The Imperial Abbey of Kaisersheim was a Cistercian monastery in Kaisersheim, now Kaisheim. As one of the 40-odd self-ruling imperial abbeys of the Holy Roman Empire, Kaisersheim was a virtually independent state. Its abbot had seat and voice at the Imperial Diet where he sat on the Bench of the Prelates of Swabia. At the time of its secularisation in 1802, the Abbey covered 136 square kilometers and has 9,500-10,000 subjects.
The monastery was founded by Henry II, Count of Lechsgemünd (d. 1142) and his wife Liutgard, and was a daughter house of Lucelle Abbey in Alsace. Count Henry's initial gift of the land was made in 1133; the foundation charter was dated 21 September 1135. The first church was dedicated in 1183 by the Bishop of Augsburg, but was damaged in a fire in 1286, and re-built in its entirety between 1352 and 1387, when the new building was dedicated.
The foundation charter guaranteed the new monastery immunity and independence from secular powers, but on the extinction of the Counts of Lechsgemünd in 1327, their territories passed to the Wittelsbach Counts of Graisbach, who were unwilling to honour the original terms. Although in 1346 the abbey succeeded in obtaining from the Emperor Charles IV a confirmation of the rights included in the charter, and was declared an Imperial abbey, the Wittelsbachs were not inclined to honour it.
In 1505, the territory of Pfalz-Neuburg was created, which inherited the rights of the County of Graisbach, including territorial rights over Kaisheim. During the Reformation, the conversion of Otto Henry, Duke of Neuburg and Elector Palatine, to Protestantism, led to fears the abbey would be dissolved, although this danger soon passed.
Finally, in 1656 the then abbot George IV Müller reached agreement with Duke Philip of Pfalz-Neuburg that the abbey's Imperial immediacy would be respected. This carried with it the obligation however to provide troops to the imperial army when required, and from this date onwards the abbey had to accommodate a small standing force of soldiers of some 80 men.
The buildings underwent a major re-building in the 1720s in the Baroque style.
In 1802, the abbey was dissolved in the secularisation of Bavaria, and its assets taken by the Bavarian state. The premises were at first used for military purposes, later as accommodation for the displaced Bavarian Franciscans. From 1816, the buildings have been used as a prison, and now house the Justizvollzugsanstalt Kaisheim.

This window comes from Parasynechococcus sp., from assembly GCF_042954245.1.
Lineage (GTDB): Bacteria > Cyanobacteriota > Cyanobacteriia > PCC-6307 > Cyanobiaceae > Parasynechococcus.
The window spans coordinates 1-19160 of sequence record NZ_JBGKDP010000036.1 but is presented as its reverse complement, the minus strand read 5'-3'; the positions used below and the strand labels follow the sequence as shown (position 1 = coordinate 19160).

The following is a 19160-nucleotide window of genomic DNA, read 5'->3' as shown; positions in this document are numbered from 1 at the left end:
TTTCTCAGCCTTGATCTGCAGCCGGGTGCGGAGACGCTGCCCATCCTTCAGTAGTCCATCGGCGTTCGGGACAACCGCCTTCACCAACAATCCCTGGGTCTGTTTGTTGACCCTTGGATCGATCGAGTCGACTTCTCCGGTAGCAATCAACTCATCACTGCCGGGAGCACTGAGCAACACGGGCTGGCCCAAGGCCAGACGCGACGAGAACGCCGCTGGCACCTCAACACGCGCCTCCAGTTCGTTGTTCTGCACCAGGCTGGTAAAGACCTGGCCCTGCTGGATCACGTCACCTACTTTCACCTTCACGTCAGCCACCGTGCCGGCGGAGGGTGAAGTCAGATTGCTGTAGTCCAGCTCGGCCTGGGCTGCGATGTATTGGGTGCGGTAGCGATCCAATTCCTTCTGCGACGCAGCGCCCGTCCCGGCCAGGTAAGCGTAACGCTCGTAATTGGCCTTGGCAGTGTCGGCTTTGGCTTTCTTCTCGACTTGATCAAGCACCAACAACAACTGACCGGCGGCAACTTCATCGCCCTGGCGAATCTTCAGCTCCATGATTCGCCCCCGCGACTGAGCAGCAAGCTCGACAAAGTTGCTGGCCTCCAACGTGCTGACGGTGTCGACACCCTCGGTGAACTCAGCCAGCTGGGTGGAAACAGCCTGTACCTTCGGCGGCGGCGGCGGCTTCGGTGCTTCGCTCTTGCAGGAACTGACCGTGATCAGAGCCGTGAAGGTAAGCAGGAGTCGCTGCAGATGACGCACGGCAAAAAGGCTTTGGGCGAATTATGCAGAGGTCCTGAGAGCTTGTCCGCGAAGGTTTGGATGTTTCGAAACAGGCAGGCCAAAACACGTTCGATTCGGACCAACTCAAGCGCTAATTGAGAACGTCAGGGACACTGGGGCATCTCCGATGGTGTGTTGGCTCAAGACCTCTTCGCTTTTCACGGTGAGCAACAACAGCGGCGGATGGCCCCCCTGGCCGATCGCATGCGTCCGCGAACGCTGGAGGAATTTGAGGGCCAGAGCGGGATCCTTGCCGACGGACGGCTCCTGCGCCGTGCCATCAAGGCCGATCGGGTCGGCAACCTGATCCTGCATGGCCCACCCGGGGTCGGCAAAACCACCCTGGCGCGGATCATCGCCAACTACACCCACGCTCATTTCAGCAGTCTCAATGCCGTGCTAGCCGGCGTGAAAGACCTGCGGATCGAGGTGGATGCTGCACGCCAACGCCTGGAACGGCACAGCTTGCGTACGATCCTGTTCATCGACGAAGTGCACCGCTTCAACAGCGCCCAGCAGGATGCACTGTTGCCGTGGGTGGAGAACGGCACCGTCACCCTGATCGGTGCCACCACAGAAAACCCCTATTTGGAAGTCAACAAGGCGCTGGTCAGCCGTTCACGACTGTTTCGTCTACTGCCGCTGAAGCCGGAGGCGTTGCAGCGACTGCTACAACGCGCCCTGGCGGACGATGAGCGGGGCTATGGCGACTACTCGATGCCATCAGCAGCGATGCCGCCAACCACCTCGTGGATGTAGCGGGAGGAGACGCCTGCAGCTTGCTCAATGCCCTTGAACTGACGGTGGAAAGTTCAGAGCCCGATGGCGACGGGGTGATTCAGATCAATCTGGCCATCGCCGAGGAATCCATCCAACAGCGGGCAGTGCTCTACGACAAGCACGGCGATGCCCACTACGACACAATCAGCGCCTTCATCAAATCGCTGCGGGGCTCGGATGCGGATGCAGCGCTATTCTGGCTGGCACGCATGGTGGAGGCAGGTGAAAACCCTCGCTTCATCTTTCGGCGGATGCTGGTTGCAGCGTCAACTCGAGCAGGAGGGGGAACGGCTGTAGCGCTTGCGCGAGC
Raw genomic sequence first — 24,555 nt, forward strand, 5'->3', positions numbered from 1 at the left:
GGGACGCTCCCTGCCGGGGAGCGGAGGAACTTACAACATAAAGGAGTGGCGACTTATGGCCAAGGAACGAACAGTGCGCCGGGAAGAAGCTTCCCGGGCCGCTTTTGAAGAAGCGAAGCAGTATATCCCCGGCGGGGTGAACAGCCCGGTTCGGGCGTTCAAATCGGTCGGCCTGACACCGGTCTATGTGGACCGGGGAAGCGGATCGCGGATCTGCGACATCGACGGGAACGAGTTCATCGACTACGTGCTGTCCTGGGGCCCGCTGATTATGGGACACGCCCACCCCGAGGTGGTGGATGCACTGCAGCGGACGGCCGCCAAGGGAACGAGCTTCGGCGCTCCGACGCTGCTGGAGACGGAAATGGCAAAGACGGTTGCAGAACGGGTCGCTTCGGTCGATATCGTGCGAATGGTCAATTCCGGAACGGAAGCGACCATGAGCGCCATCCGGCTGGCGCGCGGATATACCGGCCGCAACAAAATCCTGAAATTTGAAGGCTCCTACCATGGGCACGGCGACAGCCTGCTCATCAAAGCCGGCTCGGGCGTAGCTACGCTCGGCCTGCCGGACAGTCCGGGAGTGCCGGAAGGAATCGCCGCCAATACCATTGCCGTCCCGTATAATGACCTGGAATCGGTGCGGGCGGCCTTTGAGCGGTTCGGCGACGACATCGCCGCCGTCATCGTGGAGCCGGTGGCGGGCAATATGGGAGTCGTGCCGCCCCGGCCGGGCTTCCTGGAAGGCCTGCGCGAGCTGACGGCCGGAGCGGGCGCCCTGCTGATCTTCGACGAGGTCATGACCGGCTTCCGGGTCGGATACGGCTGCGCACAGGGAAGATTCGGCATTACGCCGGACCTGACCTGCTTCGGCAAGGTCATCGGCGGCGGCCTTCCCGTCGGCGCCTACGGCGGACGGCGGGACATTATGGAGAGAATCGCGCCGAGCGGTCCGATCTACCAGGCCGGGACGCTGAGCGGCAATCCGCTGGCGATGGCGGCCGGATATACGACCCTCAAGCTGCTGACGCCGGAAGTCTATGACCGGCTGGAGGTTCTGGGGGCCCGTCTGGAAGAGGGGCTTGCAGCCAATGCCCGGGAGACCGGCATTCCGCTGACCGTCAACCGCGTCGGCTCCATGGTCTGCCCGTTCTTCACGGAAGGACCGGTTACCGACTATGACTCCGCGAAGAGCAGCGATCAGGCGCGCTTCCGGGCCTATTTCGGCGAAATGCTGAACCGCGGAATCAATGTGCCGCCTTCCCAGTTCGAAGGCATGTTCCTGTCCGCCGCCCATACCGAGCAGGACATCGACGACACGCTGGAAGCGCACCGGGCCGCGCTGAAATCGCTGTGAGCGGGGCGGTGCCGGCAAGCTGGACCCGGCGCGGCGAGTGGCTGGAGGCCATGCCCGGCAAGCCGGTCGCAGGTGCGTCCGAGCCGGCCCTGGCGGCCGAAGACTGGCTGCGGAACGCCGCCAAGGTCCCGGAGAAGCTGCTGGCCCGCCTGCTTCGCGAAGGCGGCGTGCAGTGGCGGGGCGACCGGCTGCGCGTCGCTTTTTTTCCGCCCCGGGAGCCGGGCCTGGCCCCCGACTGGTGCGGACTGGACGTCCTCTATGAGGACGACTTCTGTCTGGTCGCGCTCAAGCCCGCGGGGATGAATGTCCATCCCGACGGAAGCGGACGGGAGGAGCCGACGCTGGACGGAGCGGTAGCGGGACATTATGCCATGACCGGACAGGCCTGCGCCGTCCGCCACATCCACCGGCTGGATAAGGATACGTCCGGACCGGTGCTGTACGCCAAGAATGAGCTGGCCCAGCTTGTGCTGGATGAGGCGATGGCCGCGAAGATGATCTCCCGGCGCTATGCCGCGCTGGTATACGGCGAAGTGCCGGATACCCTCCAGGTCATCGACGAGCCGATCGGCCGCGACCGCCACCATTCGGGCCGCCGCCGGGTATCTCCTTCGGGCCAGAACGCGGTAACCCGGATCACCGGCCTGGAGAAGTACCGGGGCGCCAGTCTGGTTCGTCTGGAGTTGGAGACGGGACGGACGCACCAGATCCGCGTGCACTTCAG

The Kaiser's Hall and the library are of particular architectural interest. In the east wing, known as the Kaiser's wing, the Bayerisches Strafvollzugsmuseum (Bavarian Museum of Punishment) has displayed the permanent exhibition Behind Bars since 1989.References:
Derbent is the southernmost city in Russia, occupying the narrow gateway between the Caspian Sea and the Caucasus Mountains connecting the Eurasian steppes to the north and the Iranian Plateau to the south. Derbent claims to be the oldest city in Russia with historical documentation dating to the 8th century BCE. Due to its strategic location, over the course of history, the city changed ownership many times, particularly among the Persian, Arab, Mongol, Timurid, Shirvan and Iranian kingdoms.
Derbent has archaeological structures over 5,000 years old. As a result of this geographic peculiarity, the city developed between two walls, stretching from the mountains to the sea. These fortifications were continuously employed for a millennium and a half, longer than any other extant fortress in the world.
A traditionally and historically Iranian city, the first intensive settlement in the Derbent area dates from the 8th century BC. The site was intermittently controlled by the Persian monarchs, starting from the 6th century BC. Until the 4th century AD, it was part of Caucasian Albania which was a satrap of the Achaemenid Persian Empire. In the 5th century Derbent functioned as a border fortress and the seat of Sassanid Persians. Because of its strategic position on the northern branch of the Silk Route, the fortress was contested by the Khazars in the course of the Khazar-Arab Wars. In 654, Derbent was captured by the Arabs.
The Sassanid fortress does not exist any more, as the famous Derbent fortress as it stands today was built from the 12th century onward. Derbent became a strong military outpost and harbour of the Sassanid empire. During the 5th and 6th centuries, Derbent also became an important center for spreading the Christian faith in the Caucasus.
The site continued to be of great strategic importance until the 19th century. Today the fortifications consist of two parallel defence walls and Naryn-Kala Citadel. The walls are 3.6km long, stretching from the sea up to the mountains. They were built from stone and had 73 defence towers. 9 out of the 14 original gates remain.
In Naryn-Kala Citadel most of the old buildings, including a palace and a church, are now in ruins. It also holds baths and one of the oldest mosques in the former USSR.
In 2003, UNESCO included the old part of Derbent with traditional buildings in the World Heritage List.